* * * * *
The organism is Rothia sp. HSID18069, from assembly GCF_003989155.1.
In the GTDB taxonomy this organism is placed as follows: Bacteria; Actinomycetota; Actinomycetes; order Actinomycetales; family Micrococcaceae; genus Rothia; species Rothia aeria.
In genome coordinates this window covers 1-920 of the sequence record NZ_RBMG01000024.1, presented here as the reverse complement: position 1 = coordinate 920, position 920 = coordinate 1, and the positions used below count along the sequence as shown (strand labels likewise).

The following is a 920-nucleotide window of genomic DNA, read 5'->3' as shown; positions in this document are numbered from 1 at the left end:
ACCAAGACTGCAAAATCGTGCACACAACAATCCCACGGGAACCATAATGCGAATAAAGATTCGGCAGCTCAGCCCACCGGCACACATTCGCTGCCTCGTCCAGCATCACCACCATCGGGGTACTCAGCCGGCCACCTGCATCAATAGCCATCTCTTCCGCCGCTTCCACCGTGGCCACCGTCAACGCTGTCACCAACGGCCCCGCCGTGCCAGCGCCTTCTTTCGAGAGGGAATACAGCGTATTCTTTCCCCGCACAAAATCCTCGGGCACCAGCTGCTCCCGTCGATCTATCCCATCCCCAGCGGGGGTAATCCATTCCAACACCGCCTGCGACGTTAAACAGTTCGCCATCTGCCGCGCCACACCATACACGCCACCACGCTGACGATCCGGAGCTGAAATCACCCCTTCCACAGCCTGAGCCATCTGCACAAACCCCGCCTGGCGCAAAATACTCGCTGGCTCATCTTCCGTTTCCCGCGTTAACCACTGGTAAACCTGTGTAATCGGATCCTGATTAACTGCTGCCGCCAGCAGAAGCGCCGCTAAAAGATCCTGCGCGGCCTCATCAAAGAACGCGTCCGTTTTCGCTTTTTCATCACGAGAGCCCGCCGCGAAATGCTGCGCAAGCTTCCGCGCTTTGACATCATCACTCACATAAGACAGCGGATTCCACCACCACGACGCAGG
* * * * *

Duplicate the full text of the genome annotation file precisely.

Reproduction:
The organism is Rothia sp. HSID18069, from assembly GCF_003989155.1.
In the GTDB taxonomy this organism is placed as follows: Bacteria; Actinomycetota; Actinomycetes; order Actinomycetales; family Micrococcaceae; genus Rothia; species Rothia aeria.
In genome coordinates this window covers 1-920 of the sequence record NZ_RBMG01000024.1, presented here as the reverse complement: position 1 = coordinate 920, position 920 = coordinate 1, and the positions used below count along the sequence as shown (strand labels likewise).

The following is a 920-nucleotide window of genomic DNA, read 5'->3' as shown; positions in this document are numbered from 1 at the left end:
ACCAAGACTGCAAAATCGTGCACACAACAATCCCACGGGAACCATAATGCGAATAAAGATTCGGCAGCTCAGCCCACCGGCACACATTCGCTGCCTCGTCCAGCATCACCACCATCGGGGTACTCAGCCGGCCACCTGCATCAATAGCCATCTCTTCCGCCGCTTCCACCGTGGCCACCGTCAACGCTGTCACCAACGGCCCCGCCGTGCCAGCGCCTTCTTTCGAGAGGGAATACAGCGTATTCTTTCCCCGCACAAAATCCTCGGGCACCAGCTGCTCCCGTCGATCTATCCCATCCCCAGCGGGGGTAATCCATTCCAACACCGCCTGCGACGTTAAACAGTTCGCCATCTGCCGCGCCACACCATACACGCCACCACGCTGACGATCCGGAGCTGAAATCACCCCTTCCACAGCCTGAGCCATCTGCACAAACCCCGCCTGGCGCAAAATACTCGCTGGCTCATCTTCCGTTTCCCGCGTTAACCACTGGTAAACCTGTGTAATCGGATCCTGATTAACTGCTGCCGCCAGCAGAAGCGCCGCTAAAAGATCCTGCGCGGCCTCATCAAAGAACGCGTCCGTTTTCGCTTTTTCATCACGAGAGCCCGCCGCGAAATGCTGCGCAAGCTTCCGCGCTTTGACATCATCACTCACATAAGACAGCGGATTCCACCACCACGACGCAGG